Elizabeth Sale, Adam Kardash, Wendy Gross, Simon Hodgett, Sam Ip
May 28, 2021
The increasing use of AI facial technology for identification purposes is creating concerns about potential discriminatory biases and risks associated with privacy, human rights and reputation. For organizations planning to use this technology, the best way to guard against these risks is to conduct expanded due diligence and to have a governance process and risk mitigation plan in place. This was the consensus of Osler’s multidisciplinary team of experts who presented during the “Legal, regulatory and commercial considerations in the use of AI facial technology” webinar held May 27.
The presenters were Elizabeth Sale, partner, Banking and Financial Services, who also served as the webinar’s moderator; Adam Kardash, partner, Privacy and Data Management; Wendy Gross, partner, Technology; Simon Hodgett, partner, Technology; Josh Fineblit, associate, Employment and Labour; and Sam Ip, associate, Technology.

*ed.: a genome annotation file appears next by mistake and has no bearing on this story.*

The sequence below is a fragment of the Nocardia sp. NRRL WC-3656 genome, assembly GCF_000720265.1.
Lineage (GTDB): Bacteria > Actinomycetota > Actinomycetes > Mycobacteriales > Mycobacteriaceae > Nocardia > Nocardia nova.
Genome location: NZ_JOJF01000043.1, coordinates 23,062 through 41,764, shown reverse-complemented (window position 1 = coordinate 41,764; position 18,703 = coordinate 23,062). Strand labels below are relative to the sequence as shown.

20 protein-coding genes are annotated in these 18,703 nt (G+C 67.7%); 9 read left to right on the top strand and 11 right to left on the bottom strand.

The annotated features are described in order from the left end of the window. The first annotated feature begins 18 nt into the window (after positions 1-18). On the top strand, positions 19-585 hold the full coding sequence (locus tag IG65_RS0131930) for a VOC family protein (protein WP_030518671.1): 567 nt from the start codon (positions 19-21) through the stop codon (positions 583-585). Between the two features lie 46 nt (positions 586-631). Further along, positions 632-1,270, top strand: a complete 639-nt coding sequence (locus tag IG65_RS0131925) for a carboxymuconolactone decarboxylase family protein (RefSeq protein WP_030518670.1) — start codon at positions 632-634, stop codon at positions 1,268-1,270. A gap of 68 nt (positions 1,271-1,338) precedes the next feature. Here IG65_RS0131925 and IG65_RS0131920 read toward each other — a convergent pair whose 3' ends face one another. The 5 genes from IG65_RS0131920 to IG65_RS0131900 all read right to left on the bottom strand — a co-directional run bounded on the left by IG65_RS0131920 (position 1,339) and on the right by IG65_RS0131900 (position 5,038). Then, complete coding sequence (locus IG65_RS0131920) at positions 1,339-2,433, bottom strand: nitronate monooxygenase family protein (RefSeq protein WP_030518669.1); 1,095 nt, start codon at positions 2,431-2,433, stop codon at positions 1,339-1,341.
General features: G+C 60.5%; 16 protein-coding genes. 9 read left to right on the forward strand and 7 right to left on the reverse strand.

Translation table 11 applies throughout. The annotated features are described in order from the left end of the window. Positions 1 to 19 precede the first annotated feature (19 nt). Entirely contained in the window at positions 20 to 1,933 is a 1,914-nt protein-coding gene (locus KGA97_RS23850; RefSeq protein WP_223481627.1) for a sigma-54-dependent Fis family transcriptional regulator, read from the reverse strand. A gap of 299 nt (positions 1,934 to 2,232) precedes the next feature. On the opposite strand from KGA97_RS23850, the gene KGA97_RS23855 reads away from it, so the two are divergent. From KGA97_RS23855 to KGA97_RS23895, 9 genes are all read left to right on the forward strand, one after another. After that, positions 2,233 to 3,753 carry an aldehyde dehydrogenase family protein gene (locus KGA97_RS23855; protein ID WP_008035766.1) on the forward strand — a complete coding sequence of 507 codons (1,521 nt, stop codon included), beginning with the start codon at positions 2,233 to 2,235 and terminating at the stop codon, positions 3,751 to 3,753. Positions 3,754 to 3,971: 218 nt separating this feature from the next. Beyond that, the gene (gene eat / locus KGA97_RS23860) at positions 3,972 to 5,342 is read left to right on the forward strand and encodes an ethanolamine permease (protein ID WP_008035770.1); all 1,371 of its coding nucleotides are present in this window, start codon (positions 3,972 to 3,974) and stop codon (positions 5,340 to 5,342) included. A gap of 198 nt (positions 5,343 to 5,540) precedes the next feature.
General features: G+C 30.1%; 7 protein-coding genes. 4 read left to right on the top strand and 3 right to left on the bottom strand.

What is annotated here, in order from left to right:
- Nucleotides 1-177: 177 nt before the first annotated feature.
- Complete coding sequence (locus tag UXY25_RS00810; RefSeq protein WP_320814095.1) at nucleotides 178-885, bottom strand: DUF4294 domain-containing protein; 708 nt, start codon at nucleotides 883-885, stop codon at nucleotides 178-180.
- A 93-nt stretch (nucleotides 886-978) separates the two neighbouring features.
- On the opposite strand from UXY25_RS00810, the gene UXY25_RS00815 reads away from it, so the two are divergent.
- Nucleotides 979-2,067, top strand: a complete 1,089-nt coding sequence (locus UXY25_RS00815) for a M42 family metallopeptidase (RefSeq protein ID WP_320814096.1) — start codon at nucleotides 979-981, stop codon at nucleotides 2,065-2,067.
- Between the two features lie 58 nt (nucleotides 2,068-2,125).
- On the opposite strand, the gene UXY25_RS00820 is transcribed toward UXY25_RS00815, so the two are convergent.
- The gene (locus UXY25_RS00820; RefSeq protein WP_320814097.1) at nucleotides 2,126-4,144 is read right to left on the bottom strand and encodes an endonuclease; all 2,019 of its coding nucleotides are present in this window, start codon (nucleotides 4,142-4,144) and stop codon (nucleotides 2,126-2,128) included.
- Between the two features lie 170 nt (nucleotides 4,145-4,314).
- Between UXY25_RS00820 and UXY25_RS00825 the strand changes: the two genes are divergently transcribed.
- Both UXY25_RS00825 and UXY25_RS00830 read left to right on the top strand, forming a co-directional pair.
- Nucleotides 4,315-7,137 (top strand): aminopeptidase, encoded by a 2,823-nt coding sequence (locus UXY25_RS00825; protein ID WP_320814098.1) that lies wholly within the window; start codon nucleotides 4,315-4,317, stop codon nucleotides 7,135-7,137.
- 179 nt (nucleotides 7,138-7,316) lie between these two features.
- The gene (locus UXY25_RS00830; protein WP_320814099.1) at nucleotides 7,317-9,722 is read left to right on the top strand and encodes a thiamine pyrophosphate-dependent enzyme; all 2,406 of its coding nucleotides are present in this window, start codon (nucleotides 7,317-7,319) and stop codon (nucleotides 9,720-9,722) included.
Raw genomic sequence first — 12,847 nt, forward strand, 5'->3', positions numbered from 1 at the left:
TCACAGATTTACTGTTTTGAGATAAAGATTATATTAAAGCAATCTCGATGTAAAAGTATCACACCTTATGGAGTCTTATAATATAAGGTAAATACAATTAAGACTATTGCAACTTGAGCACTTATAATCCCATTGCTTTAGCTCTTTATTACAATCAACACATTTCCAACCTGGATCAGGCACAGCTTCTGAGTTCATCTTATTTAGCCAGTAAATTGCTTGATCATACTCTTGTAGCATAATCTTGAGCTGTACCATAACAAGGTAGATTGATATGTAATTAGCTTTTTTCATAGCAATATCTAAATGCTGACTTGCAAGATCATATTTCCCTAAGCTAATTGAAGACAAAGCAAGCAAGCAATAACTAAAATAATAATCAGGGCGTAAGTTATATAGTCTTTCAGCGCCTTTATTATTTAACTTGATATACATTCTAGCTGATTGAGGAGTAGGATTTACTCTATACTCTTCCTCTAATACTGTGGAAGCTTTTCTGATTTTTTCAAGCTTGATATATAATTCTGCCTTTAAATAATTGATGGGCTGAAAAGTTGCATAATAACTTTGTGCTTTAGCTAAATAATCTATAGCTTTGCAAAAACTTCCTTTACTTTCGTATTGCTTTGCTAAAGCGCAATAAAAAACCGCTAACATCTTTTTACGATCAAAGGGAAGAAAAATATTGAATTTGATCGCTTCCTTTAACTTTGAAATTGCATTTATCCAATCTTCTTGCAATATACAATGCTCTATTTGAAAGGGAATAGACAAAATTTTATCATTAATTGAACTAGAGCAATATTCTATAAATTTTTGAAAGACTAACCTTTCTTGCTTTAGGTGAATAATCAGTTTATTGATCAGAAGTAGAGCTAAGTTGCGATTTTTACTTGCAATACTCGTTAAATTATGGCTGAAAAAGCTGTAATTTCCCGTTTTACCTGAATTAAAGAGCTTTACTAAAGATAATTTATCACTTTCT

In almost all circumstances, Canadian privacy regulatory authorities view biometric data, including facial biometric data, as sensitive personal information. The collection, use and processing of this type of information is seen as a potentially privacy-invasive activity. Facial recognition processes also have been the subject of significant privacy regulatory authority scrutiny.
When contracting for the use of facial recognition technology, typical due diligence questions will not address unique risks. Possible ways of managing AI facial technology risks include:
Watch the Webinar on Demand
- representations and warranties regarding accuracy
- reporting requirements
- transparency and explainability requirements
- commitments to continuous improvements
- terms relating to data quality, sources, standards
- data use, rights and restrictions
- compliance with laws
- governance, including processes to address customer issues
- service levels
- risk allocation provisions
- insurance coverage